Perhaps the biggest surprise on the offensive end was the emergence of first baseman Donn Clendenon.  At the time of the All-star break, Clendenon was hitting .328.  While hoping to make the game as a reserve as he as behind Ernie banks and Gerry Coleman in the ballot, he was disappointed when he was left off and vowed to take it out on the rest of the league during the second half of the season.

Clendenon gave Walker credit for his improvement, as the Hat taught him to hit down on the ball and use his speed to reach first base.  As appreciative as his was, his relationship with Walker soured later in the year.  After Clendenon struck out in a game, he started arguing with Walker, who fined him $100.  When Clendenon wouldn’t back off, Harry replaced him with Rodgers to finish the game.

Walker had a system of fine’s, which brought controversy to the players during the campaign.  His system would fine players for poor decisions and plays, and upset the club so badly that morale was very low.  They were about to have a players only meeting, protesting the system claiming they were afraid to make a mistake.  Harry finally relented and scrapped the system.

The hat was a tough taskmaster though.  He didn’t smoke or drink and did not want his players to sneak off to dug out to grab a quick smoke or smoke while in uniform as well as not drink to excess.

Pitching coach Clyde King came to a team in which pitching was listed as its number one weakness at the beginning of the season and turned it around, fashioning the league’s second best ERA at 3.02.  On of the things he taught the players were to add the slider to their repertoire.  Reliever Don Schwall took to the pitch in a big way ending the season 9-6 with a 2.92 ERA.

Al McBean, who won the 1964 Fireman of the Year Award with a 1.90 ERA and 22 saves, was again the big man out of the pen.  McBean, who signed for a meager $100 bonus in 1957, added the slider and slow curve getting 18 saves with a miniscule 2.29 ERA.

Perhaps the greatest story of the campaign was the comeback of former Cy Young award winner Vern Law.  Law, who hurt his ankle in the celebration of capturing the NL crown in 1960 eventually leading to a shoulder injury due to the ankle injury ruining his mechanics, had not been the same pitcher since.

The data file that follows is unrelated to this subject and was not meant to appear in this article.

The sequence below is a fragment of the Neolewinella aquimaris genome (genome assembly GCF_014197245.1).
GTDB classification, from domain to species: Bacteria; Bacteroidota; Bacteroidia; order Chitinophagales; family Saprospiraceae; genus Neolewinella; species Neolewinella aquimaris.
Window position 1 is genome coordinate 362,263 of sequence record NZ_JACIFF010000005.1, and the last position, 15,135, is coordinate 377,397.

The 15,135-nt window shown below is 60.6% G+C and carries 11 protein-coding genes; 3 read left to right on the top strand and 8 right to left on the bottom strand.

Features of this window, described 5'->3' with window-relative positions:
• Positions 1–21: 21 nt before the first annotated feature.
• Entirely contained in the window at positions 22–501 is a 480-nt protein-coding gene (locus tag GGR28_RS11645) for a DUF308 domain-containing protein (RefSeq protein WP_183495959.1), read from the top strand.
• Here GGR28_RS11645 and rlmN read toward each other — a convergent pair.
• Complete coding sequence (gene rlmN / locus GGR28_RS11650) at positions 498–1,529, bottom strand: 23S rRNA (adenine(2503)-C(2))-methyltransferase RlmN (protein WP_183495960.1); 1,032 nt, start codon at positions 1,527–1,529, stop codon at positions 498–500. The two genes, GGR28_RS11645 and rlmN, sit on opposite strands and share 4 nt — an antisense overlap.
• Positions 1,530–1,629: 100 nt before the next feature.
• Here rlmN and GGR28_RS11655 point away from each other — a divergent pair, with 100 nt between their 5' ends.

He started out 1965 losing 5 in a row, mostly because of the lack of offensive support, before reeling off 8 wins in a row ending the year at 17-9 with a magnificent 2.18 ERA, third in the senior circuit.  With all the good going for Law, he had a tough moment on September 1st when he felt a twinge in his shoulder during a 2-1 victory against the Dodgers.

Bob Veale and Don Cardwell also had solid seasons with Veale crushing his Pirate record for strikeouts with 276 that included a record 16 against the Phils on June 1st in a 4-0 victory while Cardwell was 13-10 with a 3.19 ERA.

Overall, Walker turned the Bucs into contenders finishing with 90 wins including an 81-48 finish after the 9-24 start only 7 games behind the Dodgers, (and 40 games in front of the lowly Mets).  It was a season in the middle of two eras’ as players who led them to the 1960 world championship and those who would eventually take them to another in 1971 led the way.  For the time being the Hat was at the head of the class as the Bucs were a team of the past and future.

By Pirates Encyclopedia
 

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Tagged:
Al McBean, Andre Rodgers, Bill Mazeroski, Bob Veale, Carl Taylor, Clyde King, Danny Murtaugh, Dick Groat, Don Cardwell, Don Schwall, Donn Clendenon, Gene Alley, Gene Freese, Harry Walker, Jerry Lynch, Joe Brown, Joe Gibbon, Roberto Clemente, Roy Face, Vern Law, Willie Stargell